Home Travel Industry News

CLIA: Urgent action needed to save Kimberley expedition season

Western Australia’s Kimberley region risks losing its status as Australia’s premier expedition cruise destination without detailed plans to support the return of broader expedition sailings in 2022, Cruise Lines International Association (CLIA) has warned.

Western Australia’s Kimberley region risks losing its status as Australia’s premier expedition cruise destination without detailed plans to support the return of broader expedition sailings in 2022, Cruise Lines International Association (CLIA) has warned.

Following the announcement of a major tourism campaign by the Government of Western Australia, CLIA Managing Director Australasia Joel Katz said it was vital that plans to revive tourism included a detailed pathway to support small-scale expedition cruising for ships of up to 200 passengers, which ordinarily generate millions of dollars a year for the Kimberley and communities along the state’s northern coast.

“The suspension of cruising has been devastating for thousands of Australians who depend on cruising, including many in communities where expedition ships are a vital source of tourism,” Mr Katz said.

“Expedition ships provide an excellent opportunity to begin a carefully controlled resumption of cruising with extensive health measures in place, but we need the federal, state and territory governments to urgently agree on health protocols before the upcoming winter season is lost.”

Silversea
Aerial view of the Hunter River, Kimberley, Australia.

Mr Katz said ships with under 100 people on board were already sailing successfully in Australia with tried and tested COVID-19 health measures in place, including in the Kimberley.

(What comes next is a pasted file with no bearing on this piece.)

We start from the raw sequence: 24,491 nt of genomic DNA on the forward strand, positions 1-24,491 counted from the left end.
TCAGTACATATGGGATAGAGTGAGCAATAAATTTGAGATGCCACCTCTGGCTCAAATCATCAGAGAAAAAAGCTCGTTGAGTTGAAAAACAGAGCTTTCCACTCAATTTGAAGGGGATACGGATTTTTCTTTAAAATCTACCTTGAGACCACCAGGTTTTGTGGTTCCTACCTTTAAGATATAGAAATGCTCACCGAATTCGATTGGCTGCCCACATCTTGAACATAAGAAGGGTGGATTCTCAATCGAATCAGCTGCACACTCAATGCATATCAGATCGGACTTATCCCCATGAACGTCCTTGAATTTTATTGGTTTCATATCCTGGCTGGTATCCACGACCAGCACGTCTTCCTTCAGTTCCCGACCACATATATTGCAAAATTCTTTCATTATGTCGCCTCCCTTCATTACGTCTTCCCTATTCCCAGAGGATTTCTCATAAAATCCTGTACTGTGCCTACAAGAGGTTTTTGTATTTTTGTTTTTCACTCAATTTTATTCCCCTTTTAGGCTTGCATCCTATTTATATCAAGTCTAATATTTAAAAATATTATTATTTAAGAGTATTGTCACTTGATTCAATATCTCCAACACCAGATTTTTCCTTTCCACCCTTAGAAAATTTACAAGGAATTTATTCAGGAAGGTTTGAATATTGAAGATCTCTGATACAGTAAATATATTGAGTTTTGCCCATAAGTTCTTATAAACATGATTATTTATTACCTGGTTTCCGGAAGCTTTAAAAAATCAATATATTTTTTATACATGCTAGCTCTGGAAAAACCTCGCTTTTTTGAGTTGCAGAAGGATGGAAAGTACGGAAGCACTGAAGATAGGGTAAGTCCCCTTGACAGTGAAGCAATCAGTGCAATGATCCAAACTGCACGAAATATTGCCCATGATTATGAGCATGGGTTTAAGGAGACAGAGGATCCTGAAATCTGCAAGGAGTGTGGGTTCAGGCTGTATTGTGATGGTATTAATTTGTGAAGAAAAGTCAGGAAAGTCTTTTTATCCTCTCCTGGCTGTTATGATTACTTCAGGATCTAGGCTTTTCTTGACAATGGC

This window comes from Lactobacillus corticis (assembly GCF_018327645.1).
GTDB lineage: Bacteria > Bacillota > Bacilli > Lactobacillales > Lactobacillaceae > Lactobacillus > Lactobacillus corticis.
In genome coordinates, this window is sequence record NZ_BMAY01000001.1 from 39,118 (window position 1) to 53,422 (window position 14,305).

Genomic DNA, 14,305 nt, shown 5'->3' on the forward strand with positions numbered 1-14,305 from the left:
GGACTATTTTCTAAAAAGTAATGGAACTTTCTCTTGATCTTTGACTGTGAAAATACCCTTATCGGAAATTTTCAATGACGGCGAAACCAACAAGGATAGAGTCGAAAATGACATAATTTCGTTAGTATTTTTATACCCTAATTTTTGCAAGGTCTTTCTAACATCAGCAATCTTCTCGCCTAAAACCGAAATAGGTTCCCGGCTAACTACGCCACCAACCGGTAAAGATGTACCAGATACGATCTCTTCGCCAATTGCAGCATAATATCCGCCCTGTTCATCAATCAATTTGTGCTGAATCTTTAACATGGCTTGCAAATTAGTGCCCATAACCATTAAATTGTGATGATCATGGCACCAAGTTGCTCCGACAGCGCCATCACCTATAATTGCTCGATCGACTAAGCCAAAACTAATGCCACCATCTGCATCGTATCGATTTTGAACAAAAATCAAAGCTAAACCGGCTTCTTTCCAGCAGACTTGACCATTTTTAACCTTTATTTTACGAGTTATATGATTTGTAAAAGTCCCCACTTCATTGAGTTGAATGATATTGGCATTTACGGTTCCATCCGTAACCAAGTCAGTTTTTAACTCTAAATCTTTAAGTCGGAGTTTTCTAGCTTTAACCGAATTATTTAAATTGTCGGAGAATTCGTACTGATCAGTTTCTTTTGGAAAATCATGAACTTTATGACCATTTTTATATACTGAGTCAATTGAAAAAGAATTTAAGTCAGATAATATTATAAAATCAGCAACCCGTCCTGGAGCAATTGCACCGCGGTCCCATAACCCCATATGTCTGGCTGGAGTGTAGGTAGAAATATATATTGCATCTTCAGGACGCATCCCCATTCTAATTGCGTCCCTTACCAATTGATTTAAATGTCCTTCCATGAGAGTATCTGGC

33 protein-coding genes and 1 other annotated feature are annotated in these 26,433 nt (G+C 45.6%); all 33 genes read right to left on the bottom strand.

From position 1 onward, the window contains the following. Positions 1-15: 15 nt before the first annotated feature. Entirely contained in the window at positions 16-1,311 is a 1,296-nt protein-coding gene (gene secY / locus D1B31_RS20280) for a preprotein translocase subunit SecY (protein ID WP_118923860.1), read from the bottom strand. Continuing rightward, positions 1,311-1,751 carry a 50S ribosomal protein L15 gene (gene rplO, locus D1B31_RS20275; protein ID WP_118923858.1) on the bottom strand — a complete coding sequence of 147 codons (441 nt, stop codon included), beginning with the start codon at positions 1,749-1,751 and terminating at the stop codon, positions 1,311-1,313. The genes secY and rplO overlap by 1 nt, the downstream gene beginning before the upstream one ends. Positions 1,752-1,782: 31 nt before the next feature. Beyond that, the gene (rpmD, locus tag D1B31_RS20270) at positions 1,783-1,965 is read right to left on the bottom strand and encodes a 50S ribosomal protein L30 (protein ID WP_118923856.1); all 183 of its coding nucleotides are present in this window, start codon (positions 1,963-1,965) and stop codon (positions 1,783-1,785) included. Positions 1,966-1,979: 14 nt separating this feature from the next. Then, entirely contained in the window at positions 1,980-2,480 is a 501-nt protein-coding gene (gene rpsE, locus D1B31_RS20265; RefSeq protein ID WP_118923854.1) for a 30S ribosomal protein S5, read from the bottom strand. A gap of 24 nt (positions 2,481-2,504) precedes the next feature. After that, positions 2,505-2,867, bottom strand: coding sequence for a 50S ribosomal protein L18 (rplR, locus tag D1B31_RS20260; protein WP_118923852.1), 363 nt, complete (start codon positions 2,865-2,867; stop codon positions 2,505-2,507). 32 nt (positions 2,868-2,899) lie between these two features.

Allowing other expedition operators with up to 200 passengers to return to Western Australia and the Northern Territory – with similar robust health protocols including testing and vaccination requirements for all passengers and crew – would provide much-needed tourism income for communities in the country’s north-west.

“Cruising has changed enormously in response to the pandemic and the work our industry has done with medical experts internationally has resulted in health protocols that are successful in mitigating the risks of COVID-19,” Mr Katz said.

“With vaccination rates increasing and borders opening, we need agreement on the way forward for expedition cruise ships before the upcoming Kimberley season is lost and travellers look to destinations overseas.” 

Mr Katz said it would take several months of preparations before cruise ships could return to Australian waters.

“Cruising involves long lead-times, so it is essential that all governments and health authorities work closely with industry now to establish detailed operational plans ahead of resumption,” Mr Katz said.